South Africa

South Africa

Report: After 23 years, Hani murderer gets his reprieve, but the pain he inflicted remains

On Thursday the High Court in Pretoria made what could be the final legal order in the case of the murder of Chris Hani. It said Janusz Walus must be released. It means that Clive Derby-Lewis, who arranged the killing, and the man who actually pulled the trigger, are now going to be (relatively) free men. But we are still no closer to knowing what actually happened, why they did what they did, and if they had outside help. And old wounds, in our politics, the SACP, and for Limpho Hani, keep festering. And while the rule of law may have prevailed, most South Africans won’t feel happy about it. By STEPHEN GROOTES.

Janusz Walus is something of a cypher, what Donald Rumsfeld would call a “known-unknown”. He is someone whose name we know. But almost every image you see of him shows those translation headphones he wore at the Truth Commission. We know he joined right-wing political parties when he came to South Africa from Poland in 1981. But we still don’t really know why he committed the heinous crime. Contrast that with the history of Derby-Lewis, once the Conservative Party’s Mayor of Bedfordview, who once phoned into John Robbie’s programme on Radio 702 to complain about his treatment in prison.

This means it’s hard to humanise someone like Walus. Should we even try? After all, he committed a crime that brought us as close as we’ve ever come to an open long-term racial conflict. He committed the murder when negotiations were in a particularly awkward phase; he killed Hani during a delicate time in a dangerous year.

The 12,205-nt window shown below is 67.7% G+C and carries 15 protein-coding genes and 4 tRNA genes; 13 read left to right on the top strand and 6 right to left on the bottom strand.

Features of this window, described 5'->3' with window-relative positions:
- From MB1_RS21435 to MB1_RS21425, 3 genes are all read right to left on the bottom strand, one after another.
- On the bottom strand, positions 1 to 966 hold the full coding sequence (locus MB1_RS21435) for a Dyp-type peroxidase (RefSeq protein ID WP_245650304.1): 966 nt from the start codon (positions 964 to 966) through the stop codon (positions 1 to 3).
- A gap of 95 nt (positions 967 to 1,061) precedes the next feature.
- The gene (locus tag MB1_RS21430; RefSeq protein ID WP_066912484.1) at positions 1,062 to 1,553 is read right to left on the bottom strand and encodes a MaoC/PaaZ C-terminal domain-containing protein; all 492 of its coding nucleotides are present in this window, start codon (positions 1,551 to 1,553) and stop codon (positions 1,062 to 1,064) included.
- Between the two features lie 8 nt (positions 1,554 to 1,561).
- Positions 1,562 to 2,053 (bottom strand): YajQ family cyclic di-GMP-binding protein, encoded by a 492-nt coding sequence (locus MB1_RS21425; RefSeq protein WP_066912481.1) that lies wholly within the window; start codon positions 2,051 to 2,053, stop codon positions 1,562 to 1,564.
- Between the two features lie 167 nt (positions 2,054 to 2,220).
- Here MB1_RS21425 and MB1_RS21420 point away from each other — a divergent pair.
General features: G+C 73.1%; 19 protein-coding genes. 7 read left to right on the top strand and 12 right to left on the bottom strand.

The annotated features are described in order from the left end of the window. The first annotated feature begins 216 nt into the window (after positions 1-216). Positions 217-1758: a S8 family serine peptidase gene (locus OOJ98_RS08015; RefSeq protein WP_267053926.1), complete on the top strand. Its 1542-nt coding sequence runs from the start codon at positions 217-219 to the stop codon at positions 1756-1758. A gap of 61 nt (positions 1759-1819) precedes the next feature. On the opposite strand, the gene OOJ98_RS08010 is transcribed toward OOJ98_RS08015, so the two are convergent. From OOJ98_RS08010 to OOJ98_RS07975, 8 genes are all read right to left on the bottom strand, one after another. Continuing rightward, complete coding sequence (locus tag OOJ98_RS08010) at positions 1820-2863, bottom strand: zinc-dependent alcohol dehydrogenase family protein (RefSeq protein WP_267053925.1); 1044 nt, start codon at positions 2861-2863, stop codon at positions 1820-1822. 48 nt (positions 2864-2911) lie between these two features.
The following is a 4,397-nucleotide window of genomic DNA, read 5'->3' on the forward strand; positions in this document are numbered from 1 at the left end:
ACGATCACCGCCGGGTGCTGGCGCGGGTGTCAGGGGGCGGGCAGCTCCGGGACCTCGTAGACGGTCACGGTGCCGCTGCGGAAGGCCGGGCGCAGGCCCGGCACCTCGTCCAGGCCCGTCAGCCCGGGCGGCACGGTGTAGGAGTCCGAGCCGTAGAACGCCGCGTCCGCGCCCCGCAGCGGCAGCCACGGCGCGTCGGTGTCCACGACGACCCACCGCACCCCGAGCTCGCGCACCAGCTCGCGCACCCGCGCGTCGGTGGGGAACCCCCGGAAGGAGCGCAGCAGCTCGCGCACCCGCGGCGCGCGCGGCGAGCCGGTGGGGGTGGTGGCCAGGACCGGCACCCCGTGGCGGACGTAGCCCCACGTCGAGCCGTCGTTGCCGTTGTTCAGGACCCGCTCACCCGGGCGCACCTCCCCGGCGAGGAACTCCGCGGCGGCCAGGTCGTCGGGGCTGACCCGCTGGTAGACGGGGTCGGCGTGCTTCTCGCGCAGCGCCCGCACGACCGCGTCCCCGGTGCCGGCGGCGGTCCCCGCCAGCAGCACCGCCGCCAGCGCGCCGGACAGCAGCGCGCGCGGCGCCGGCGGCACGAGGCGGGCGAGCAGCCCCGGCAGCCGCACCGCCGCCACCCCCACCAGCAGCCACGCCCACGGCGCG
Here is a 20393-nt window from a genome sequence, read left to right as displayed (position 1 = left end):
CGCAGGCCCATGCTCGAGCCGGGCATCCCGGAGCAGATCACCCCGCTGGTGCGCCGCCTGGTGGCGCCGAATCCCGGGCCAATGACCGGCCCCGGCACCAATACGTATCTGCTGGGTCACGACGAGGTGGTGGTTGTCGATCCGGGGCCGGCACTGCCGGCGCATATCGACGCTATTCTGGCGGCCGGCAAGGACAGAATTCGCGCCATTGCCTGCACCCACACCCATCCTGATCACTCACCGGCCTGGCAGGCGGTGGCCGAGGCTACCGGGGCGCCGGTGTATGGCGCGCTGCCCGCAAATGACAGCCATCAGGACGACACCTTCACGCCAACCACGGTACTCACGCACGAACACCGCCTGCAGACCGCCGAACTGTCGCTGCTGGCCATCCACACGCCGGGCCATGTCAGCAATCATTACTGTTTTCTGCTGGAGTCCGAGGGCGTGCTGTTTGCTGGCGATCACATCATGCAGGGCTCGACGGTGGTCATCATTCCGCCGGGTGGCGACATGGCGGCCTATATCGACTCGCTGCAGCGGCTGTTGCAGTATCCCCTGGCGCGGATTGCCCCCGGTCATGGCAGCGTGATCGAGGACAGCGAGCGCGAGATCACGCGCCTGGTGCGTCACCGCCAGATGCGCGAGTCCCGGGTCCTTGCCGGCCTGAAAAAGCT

What is abundantly clear is that the government, the SACP and the Hani family do not want Walus to be released. The Minister of Justice and Correctional Services had previously received an application for him to be released on parole and sat on it for 18 months. And then simply refused the application. The SACP has said many many times that he and Derby-Lewis should not be freed. And of course, who cannot but sympathise with Limpho Hani, a widow now for 23 years, who still feels the pain today.

She told 702’s Redi Thlabi just after the ruling that the judge was wrong, that she had not properly taken into account how the Hani family felt, and that “she had played God… she told me and my family to move on, so this judgment is not a surprise”. She went further, saying the judge is “nothing but a racist. To her black lives dont matter”.

Despite the emotion of the moment, those are powerful sentiments. And they may well play into a currently swirling narrative about the power of judges and race.

Judges, of course, must rule on law. Their identity is not supposed to matter. In our current situation, for many, racial identity matters in everything. Generally speaking, the process of appointing judges to cases is supposed to be fairly random, it depends on which cases are coming up, and which judges are available. That said, Judges President and Deputy Judges President generally decide. Or, as one senior advocate has put it, “in the real truth, you never really know” how cases are allocated.

One of the comments Limpho Hani is referring to is a moment during the application hearing where she says the judge told her to simply “get over it” with regard to her husband’s murder. That’s how it’s been portrayed, and how the SACP has viewed it. But Julian Knight, the attorney representing Walus, has a different recollection. He says the judge’s question was to ask if it was “not healthy after all these years to harbour hatred… if you hate somebody it will destroy you”, before saying the trauma of losing someone in that way must take a very long time to recover from.

It’s certainly a different version of events, and another indication of how different comments and situations can be understood by people in different positions. If you are grieving the loss of your life partner through a political assassination, what looks like a fairly academic point by a judge must be felt in a different way.